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The reader’s digest, condensed version is this:
You can eat as much whole fruit as you wish with no down side and only upside benefit.

Cutting down on sugary foods may be easier said than done
(see Are Sugary Foods Addictive?
but it’s worth it.
This video is part of an intermittent series on the dangers of high levels of
fructose in added sugars. See the first two installments in How Much Added Sugar Is Too Much?

Coca Cola even admits that their infamous beverage is full of empty calories.
But it gets worse than just empty calories. The sugars in this (and other sugary drinks)
are directly related to fatty liver disease.

The fructose that is specifically added in high fructose corn syrup can cause non-alcoholic fatty liver disease.The american heart association had this to say: less than one can of soda puts us
over the daily recommended dosage of sugar.


Loading your diet with fruit seems like a no-brainer, right? Your body gets a boost from nutritious superstars like fiber, vitamins, and antioxidants, plus juicy berries might even satisfy your sweet tooth. But that doesn’t mean maintaining a 24/7 fruit free-for-all is good for your health. “Fruit is high in a sugar known as fructose. Even though the sugar is coming from this healthy source, you still have to use moderation,” says Brigitte Zeitlin, MPH, RD, CDN, a dietitian at B-Nutritious.

If you’re panicking because you’ve been devouring fruit salad to your heart’s content, don’t worry. Here’s what you need to know about how much fruit you should really be eating every day.

RELATED: The Bitter Truth About Sugar and Its Effects on Our Health

High blood sugar, which is caused by too much glucose in your blood, can lead to diabetes. Refined carbohydrates, like white rice or white-flour baked goods, are common culprits leading to high blood sugar. In addition to their sugar content, they lack the fiber that prevents glucose spikes, wreaking havoc on your blood sugar levels. “Too much sugar in the blood stream at once leads to fat storage and insulin resistance, a precursor to type 2 diabetes,” says Zeitlin.

The lesser-known fact is that fructose, or fruit sugars, can also play a role in the disease. “Your liver turns any excess sugar intake into triglycerides that get stored in fat cells throughout the body,” says Zeitlin. “The more sugar you eat, the more fat you store.” Specifically, too much sugar, even from the fructose found in fruits, can lead to a buildup of that visceral belly fat that has been linked to type 2 diabetes, Warren explains.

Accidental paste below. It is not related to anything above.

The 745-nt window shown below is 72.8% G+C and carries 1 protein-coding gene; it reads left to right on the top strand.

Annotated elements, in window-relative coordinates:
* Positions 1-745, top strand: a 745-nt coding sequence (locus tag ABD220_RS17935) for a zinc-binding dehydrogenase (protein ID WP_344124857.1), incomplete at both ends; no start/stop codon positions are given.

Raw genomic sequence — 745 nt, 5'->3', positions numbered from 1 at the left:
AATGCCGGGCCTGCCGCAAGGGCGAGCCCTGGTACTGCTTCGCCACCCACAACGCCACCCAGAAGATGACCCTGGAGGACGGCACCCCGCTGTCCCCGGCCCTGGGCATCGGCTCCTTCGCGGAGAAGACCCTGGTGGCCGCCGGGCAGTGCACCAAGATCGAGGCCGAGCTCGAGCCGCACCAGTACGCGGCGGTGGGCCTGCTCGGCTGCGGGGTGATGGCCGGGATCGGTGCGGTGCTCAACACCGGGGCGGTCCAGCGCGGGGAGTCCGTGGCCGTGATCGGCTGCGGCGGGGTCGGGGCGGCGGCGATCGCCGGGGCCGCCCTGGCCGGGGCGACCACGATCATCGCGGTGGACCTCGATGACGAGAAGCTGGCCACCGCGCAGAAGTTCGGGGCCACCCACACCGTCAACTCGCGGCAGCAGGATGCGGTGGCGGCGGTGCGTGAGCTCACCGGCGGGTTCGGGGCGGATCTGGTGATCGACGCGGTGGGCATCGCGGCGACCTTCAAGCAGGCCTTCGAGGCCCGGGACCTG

How Much Fruit Should You Eat?

Craving your fourth piece of fruit today? Back away. Zeitlin suggests keeping your fruit consumption to 5-7 servings of fruit per day, while Warren says you can go up to 5. (The USDA generally recommends two cups per day.) “I recommend people eat about six times a day, [keeping] three hours between each [serving of fruit]. That means snacks between breakfast and lunch and lunch and dinner can include some fruit,” says Warren.

RELATED: 8 Healthy Foods You May Be Abusing

Go easy on the OJ, too. “Juice is liquid, so it doesn’t have to go through as much processing before it hits your bloodstream, where it can spike your sugar levels,” says Warren. If you absolutely love your daily juice and can’t give it up, keep it to a half-cup of watered-down juice per day at the absolute most, says Zeitlin.

“Truthfully, you should give up fruit juice,” she adds. Her reasoning lies in the fact that without the skin of the fruit, your body misses out on the fiber that’s so essential to keeping you full longer and regulating your sugar levels. “The healthiest way to incorporate fruit into your diet is to eat fruit that you are eating the skin of, such as apples or berries, because the majority of fiber in fruit is found in the skin,” says Zeitlin. “Also, pair your fruit with a protein, as the protein-fruit combo will slow down the sugar spike in the blood stream.”

RELATED: The Dirty Dozen: What to Buy Organic

Smoothies are a little better for you, since they’re more likely to be blended with the fruit skins intact. But be wary of how much fruit you’re packing into each frosty glass. “I have people tell me about making smoothies where they’re putting maybe six servings of fruit in without even realizing it,” says Warren.

The Best Fruit for You

Some fruits might give you more of a sugar rush than others. Check out this list of high and low-sugar fruits, courtesy of the USDA National Nutrient Database. Keep in mind that dried fruit usually packs more of a sugary, calorie-dense punch, so stick with fresh options when you can.





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